When it comes to IPv6 there are a lot of topics that can be discussed. It will change the Internet forever as we know it. IPv4 is the fourth version of protocol using a 32 bit address space whereas IPv6 will be using 128 bits of hexadecimal addressing to allow for drastically more addresses. Currently IPv4 allows roughly 4,294,967,296 possible addresses and with the current allocation practices it limits the number of public address to a few hundred million. In contrast, the 128 bit address space that IPv6 uses can provide roughly 3.4 x 1038 possible addresses.
The sheer size of the IPv6 address allows for the subdividing of the address into a hierarchical routing structure that in turn can reflect the current topology of the Internet. This will provide great flexibility for the addressing and routing in the future where the IPv4 obviously lacks in comparison. It would hard to imagine a world where we do have anymore Internet addresses to go around. This should hopefully solve that problem, at least for a while to come.
When configuring DHCP on Linux to use IPv6 one must be sure that they have everything in order. The two most used means of auto configuration IPS are on the router advertisement and dhcpv6. When you are using the RA a server daemon needs to advertise a network prefix which is typically a /64, gateway and sometimes a DNS server. Then the Client machines can auto configure their IPv6 addresses when they have initialized a bootup based on their current MAC address using EUI64.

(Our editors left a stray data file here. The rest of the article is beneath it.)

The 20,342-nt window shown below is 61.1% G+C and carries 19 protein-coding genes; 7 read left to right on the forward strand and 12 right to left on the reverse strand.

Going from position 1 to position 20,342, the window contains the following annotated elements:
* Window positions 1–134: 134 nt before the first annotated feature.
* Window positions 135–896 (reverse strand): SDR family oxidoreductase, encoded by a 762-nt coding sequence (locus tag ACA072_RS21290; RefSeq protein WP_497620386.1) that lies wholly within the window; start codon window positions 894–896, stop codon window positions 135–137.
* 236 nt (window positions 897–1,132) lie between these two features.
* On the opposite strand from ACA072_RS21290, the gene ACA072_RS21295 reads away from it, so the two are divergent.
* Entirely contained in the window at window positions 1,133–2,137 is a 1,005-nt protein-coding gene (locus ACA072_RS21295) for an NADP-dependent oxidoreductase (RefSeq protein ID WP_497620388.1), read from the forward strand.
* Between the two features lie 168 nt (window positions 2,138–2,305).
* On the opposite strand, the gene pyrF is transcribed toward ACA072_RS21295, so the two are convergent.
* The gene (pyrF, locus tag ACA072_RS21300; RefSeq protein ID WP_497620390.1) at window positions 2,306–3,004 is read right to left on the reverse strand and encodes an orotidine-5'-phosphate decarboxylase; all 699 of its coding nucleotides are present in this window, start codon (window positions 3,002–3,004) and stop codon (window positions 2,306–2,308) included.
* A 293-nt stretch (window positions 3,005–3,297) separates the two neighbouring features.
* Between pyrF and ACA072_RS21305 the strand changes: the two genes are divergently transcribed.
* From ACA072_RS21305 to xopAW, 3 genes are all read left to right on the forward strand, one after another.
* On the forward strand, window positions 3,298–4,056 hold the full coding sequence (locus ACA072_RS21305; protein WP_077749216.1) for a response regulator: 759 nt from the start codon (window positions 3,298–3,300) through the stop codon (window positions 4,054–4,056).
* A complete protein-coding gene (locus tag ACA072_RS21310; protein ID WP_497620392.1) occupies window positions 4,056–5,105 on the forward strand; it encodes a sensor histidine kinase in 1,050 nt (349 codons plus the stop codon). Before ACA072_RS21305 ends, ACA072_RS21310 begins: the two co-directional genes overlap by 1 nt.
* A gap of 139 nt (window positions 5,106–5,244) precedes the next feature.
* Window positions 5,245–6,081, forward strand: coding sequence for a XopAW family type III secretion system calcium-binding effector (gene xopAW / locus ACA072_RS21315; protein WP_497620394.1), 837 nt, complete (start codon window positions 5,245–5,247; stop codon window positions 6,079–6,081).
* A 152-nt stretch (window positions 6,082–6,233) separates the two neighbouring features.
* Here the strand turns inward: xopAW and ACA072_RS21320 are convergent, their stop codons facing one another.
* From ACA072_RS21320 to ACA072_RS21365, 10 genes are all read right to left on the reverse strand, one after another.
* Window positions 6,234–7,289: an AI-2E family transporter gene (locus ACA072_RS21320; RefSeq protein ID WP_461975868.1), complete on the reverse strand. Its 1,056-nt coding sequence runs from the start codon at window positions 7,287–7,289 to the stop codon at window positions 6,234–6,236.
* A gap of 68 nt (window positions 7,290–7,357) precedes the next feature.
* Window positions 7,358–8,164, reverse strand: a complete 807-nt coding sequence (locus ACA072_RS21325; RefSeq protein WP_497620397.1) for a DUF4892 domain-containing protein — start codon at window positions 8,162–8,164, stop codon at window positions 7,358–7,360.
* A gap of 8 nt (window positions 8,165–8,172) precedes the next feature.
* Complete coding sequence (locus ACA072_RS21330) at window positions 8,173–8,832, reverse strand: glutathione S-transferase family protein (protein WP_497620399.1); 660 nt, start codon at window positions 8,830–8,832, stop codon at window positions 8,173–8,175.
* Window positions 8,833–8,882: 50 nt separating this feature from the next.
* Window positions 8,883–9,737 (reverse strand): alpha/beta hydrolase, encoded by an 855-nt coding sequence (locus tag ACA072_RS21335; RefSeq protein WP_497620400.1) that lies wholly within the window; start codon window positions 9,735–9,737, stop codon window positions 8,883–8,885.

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When addressing the same situation with dhcpv6, dynamic or static addresses can always be assigned to the current client machines. Unfortunately the gateways cannot be assigned due to the design of the dhcpv6 protocol. If you must use dhcpv6 you have to use RA. You can configure RA to advertise only the gateway leaving the IP and DNS server configuration all up to the dhcpv6, or only the DNS servers. In order to run dhcpd in IPv6 mode you need to add a -6 argument.
The arguments should define the configuration file and lease file. Here is an example of a startup command; /usr/sbin/dhcp -6 –cd/etc/dhcpd6.conf –lf/var/state/dhcpd6.leases eth1. The -6 enables the IPv6 mode and the –cf defines the IPv6 configuration file. Here’s an example of the dhcpd6.conf; # dhcpd6.conf authoritative; option dhcp6.name-servers 2001;db8;1;1;;200; option dhcp6.domain-search ‘internal.1an’;
In conclusion, I hope that after this you understand why IPv6 is such a game changer and why it is so important for our world going forward. Without it our planet would cease to exist and everything would stop. Obviously IPv4 is still around and will be for a few more years, but the days of thinking that IPv4 would last forever or definitely over and it’s time for something new will hopefully last a little longer.
//technet.microsoft.com/en-us/library/cc780310(v=WS.10).aspx //www.cisco.com/web/about/security/security_services/ciag/documents/v6-v4-threats.pdf //linux.ardynet.com/ipv6setup.php